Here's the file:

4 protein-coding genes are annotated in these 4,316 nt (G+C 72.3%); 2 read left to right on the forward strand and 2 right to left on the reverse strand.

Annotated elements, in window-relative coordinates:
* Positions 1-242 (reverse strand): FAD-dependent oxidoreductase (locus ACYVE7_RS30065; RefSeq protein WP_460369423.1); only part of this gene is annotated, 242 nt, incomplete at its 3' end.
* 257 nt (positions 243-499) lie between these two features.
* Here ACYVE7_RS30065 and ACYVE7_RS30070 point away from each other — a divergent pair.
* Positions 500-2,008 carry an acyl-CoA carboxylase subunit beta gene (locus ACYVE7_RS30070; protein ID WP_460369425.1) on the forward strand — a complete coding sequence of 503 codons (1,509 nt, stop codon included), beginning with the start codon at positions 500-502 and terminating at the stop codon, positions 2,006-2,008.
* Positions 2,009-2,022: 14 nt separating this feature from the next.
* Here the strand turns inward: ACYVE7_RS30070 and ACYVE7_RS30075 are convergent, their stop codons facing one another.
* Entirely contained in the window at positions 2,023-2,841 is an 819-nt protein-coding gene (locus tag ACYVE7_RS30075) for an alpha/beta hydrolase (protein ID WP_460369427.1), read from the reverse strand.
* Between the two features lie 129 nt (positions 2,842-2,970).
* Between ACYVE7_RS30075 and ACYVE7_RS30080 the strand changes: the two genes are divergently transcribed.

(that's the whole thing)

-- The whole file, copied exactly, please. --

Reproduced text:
4 protein-coding genes are annotated in these 4,316 nt (G+C 72.3%); 2 read left to right on the forward strand and 2 right to left on the reverse strand.

Annotated elements, in window-relative coordinates:
* Positions 1-242 (reverse strand): FAD-dependent oxidoreductase (locus ACYVE7_RS30065; RefSeq protein WP_460369423.1); only part of this gene is annotated, 242 nt, incomplete at its 3' end.
* 257 nt (positions 243-499) lie between these two features.
* Here ACYVE7_RS30065 and ACYVE7_RS30070 point away from each other — a divergent pair.
* Positions 500-2,008 carry an acyl-CoA carboxylase subunit beta gene (locus ACYVE7_RS30070; protein ID WP_460369425.1) on the forward strand — a complete coding sequence of 503 codons (1,509 nt, stop codon included), beginning with the start codon at positions 500-502 and terminating at the stop codon, positions 2,006-2,008.
* Positions 2,009-2,022: 14 nt separating this feature from the next.
* Here the strand turns inward: ACYVE7_RS30070 and ACYVE7_RS30075 are convergent, their stop codons facing one another.
* Entirely contained in the window at positions 2,023-2,841 is an 819-nt protein-coding gene (locus tag ACYVE7_RS30075) for an alpha/beta hydrolase (protein ID WP_460369427.1), read from the reverse strand.
* Between the two features lie 129 nt (positions 2,842-2,970).
* Between ACYVE7_RS30075 and ACYVE7_RS30080 the strand changes: the two genes are divergently transcribed.